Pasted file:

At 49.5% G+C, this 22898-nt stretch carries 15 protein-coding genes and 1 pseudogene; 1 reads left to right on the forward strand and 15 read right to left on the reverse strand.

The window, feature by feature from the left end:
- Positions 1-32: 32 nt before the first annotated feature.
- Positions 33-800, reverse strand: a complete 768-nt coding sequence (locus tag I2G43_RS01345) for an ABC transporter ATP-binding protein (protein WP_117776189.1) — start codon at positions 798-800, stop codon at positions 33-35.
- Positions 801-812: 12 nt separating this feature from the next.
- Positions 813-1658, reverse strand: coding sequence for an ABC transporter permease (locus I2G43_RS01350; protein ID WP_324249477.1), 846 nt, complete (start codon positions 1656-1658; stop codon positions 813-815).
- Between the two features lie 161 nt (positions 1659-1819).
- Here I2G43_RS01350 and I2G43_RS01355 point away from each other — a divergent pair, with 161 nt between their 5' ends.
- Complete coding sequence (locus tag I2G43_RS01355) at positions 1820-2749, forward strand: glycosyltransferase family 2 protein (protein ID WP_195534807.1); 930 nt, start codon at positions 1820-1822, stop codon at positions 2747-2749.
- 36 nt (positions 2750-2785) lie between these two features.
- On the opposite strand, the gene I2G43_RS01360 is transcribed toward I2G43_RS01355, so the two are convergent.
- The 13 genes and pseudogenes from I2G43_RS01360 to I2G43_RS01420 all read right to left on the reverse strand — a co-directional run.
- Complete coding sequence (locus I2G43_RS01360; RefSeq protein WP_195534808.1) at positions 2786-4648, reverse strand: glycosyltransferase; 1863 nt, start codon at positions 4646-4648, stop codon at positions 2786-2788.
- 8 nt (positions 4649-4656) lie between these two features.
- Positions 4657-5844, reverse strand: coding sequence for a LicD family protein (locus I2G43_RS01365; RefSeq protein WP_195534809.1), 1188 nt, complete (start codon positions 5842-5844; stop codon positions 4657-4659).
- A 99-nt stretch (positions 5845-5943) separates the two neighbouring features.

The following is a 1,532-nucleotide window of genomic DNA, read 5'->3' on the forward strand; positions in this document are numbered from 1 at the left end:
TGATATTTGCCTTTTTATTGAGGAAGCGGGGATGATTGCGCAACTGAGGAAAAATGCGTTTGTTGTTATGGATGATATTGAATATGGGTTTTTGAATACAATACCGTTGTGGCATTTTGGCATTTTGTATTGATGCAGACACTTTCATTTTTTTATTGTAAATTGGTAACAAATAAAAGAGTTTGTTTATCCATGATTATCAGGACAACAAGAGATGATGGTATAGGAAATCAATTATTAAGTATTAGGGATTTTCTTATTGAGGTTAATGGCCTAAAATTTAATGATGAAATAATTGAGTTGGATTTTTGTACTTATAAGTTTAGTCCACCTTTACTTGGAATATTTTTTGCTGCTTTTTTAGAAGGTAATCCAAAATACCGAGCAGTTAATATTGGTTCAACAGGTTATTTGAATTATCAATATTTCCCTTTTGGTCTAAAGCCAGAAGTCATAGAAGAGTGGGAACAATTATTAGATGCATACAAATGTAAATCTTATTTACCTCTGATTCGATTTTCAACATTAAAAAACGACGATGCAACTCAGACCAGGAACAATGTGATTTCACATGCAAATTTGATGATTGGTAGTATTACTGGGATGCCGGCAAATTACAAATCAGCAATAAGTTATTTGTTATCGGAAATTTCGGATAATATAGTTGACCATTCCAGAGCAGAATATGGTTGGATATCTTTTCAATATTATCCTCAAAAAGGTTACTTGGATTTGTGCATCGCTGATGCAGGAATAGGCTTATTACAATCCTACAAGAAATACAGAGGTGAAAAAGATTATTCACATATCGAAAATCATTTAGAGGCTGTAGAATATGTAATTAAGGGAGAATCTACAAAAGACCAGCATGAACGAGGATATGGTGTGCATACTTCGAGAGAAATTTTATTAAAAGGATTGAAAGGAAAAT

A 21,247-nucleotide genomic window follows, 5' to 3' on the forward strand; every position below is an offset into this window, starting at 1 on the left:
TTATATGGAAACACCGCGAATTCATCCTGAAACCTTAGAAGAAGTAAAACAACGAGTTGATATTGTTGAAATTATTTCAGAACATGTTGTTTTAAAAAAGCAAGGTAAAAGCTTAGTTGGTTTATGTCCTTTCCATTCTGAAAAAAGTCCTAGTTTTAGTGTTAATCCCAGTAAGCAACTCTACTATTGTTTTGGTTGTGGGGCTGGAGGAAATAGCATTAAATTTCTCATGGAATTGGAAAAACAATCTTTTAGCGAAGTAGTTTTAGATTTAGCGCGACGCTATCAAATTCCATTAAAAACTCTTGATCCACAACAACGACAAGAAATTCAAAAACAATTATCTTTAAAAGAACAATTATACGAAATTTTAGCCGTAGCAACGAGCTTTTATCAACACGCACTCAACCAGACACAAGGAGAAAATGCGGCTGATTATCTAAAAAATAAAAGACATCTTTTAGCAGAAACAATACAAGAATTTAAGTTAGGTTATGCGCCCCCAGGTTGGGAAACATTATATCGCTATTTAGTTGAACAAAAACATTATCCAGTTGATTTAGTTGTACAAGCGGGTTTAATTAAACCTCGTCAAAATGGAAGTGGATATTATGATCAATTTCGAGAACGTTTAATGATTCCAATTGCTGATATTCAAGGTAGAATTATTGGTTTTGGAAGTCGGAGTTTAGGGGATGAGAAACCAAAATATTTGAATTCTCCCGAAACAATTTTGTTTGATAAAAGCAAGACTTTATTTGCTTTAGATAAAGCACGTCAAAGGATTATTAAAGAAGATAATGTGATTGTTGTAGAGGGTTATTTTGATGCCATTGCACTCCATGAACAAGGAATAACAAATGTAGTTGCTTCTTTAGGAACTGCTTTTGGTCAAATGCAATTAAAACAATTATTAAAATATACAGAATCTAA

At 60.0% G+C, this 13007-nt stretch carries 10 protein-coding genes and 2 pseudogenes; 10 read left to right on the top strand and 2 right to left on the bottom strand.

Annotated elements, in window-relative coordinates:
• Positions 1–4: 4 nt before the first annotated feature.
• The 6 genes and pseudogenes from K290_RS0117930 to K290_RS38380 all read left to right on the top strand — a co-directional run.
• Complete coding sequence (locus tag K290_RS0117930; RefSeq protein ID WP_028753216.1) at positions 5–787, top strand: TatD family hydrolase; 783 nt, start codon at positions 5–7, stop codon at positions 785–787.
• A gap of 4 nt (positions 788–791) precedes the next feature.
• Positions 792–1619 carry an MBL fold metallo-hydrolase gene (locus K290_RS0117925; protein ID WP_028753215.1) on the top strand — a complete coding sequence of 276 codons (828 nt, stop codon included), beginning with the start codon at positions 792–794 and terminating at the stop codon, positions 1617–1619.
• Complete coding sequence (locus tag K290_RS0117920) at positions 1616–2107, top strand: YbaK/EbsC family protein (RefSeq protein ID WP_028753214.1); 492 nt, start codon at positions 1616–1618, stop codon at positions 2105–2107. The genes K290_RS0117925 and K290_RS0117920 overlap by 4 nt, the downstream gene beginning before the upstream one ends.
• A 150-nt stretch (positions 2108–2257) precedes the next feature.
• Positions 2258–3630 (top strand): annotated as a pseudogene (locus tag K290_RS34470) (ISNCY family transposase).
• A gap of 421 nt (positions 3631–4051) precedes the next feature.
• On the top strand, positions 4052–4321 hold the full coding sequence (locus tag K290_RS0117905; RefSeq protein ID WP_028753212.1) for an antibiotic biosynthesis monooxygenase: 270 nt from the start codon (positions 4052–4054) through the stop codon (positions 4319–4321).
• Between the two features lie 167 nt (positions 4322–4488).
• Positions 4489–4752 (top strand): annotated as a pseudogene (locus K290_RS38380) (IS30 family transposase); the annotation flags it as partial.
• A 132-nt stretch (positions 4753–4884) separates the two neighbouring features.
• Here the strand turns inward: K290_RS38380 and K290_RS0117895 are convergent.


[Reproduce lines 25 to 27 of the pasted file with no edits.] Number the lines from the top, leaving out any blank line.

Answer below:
• Complete coding sequence (locus tag K290_RS0117930; RefSeq protein ID WP_028753216.1) at positions 5–787, top strand: TatD family hydrolase; 783 nt, start codon at positions 5–7, stop codon at positions 785–787.
• A gap of 4 nt (positions 788–791) precedes the next feature.
• Positions 792–1619 carry an MBL fold metallo-hydrolase gene (locus K290_RS0117925; protein ID WP_028753215.1) on the top strand — a complete coding sequence of 276 codons (828 nt, stop codon included), beginning with the start codon at positions 792–794 and terminating at the stop codon, positions 1617–1619.